Stability and related FDA-required quality control testing is ongoing for the vaccines currently in multi-center Phase II trials.
Collaborating with chemist Samuel Danishefsky, we are testing a series of unimolecular polyvalent antigen constructs. A clinical trial with the initial unimolecular polyvalent construct is ongoing in ovarian cancer patients. Investigations into class, subclass, and functional characteristics of polyvalent vaccine-induced antibodies, as well as the correlation of these responses to clinical outcome, are under way.
We are evaluating a series of fully human monoclonal antibodies derived from our vaccinated patients to define their CDC and ADCC activities in vitro, and the ability of these antibodies to protect from tumor challenge in vivo in xenograft models.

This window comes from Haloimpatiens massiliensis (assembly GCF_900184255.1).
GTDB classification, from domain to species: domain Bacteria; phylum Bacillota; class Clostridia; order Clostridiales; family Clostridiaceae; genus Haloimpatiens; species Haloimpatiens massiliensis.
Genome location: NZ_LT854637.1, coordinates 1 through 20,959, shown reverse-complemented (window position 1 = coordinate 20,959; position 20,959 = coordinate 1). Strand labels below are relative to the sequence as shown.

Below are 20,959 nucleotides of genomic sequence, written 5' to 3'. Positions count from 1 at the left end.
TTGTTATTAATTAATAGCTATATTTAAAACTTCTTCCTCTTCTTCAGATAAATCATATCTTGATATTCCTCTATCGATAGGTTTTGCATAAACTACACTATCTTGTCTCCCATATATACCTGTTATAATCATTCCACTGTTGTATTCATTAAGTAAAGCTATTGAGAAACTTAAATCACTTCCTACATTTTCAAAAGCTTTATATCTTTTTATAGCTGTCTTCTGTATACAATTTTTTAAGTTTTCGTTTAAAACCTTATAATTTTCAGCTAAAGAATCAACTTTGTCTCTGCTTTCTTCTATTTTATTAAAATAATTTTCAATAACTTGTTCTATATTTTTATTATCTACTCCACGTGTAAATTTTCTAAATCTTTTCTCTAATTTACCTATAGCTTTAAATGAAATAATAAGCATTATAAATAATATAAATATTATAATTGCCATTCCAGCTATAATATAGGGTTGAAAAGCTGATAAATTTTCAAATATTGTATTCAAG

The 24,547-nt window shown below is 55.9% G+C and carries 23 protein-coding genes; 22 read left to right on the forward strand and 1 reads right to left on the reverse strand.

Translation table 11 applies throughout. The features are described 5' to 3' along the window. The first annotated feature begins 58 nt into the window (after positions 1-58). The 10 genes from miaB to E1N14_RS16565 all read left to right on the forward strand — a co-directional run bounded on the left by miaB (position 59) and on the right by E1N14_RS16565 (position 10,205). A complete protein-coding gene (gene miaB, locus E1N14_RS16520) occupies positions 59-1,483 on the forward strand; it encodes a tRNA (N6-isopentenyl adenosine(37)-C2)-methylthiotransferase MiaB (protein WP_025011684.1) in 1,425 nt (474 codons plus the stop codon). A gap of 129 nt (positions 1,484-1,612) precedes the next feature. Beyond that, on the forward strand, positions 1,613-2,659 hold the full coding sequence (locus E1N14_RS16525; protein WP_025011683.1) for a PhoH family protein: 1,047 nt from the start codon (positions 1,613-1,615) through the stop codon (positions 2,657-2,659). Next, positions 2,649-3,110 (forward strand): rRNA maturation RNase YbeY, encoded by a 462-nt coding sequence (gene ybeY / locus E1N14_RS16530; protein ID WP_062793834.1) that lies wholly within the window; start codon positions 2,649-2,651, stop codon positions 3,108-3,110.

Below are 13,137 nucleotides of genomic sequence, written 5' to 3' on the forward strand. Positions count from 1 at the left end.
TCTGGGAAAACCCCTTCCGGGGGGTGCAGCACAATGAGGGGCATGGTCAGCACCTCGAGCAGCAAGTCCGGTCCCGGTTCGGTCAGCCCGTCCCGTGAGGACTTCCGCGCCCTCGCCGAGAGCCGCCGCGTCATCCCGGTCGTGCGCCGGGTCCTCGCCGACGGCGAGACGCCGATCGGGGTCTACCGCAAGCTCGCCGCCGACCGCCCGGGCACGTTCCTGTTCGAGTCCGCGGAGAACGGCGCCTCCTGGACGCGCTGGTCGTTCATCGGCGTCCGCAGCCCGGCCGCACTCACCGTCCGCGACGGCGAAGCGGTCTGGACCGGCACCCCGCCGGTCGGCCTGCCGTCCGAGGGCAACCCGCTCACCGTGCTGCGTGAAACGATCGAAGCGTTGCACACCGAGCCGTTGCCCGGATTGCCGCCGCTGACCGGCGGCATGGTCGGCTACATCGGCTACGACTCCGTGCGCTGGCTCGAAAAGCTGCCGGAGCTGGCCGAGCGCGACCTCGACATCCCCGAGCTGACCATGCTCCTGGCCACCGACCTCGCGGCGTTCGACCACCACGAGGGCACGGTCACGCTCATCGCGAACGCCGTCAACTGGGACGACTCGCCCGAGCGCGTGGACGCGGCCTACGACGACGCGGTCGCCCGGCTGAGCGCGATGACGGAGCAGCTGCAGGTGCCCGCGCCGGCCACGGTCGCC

We are also exploring approaches to further increase the efficacy of vaccine-induced antibodies and administered monoclonal antibodies in these murine models, focusing on combinations with chemotherapy — especially with inhibitors of the PI3K pathway.
We are testing the impact of selected synthetic QS-21 analogues on immune responses to a range of carbohydrate and peptide antigens targeting cancer as well as malaria, Lyme disease, and other infectious diseases.
Since the mechanism of action of QS-21 and the analogues is largely unknown, we are collaborating with Jason Lewis and Derek Tan to utilize semi-synthetic labeled QS-21 analogues synthesized with labels to understand the biodistribution and mechanism of action of QS-21, and how different portions of the QS-21 molecule contribute to adjuvant activity and toxicity.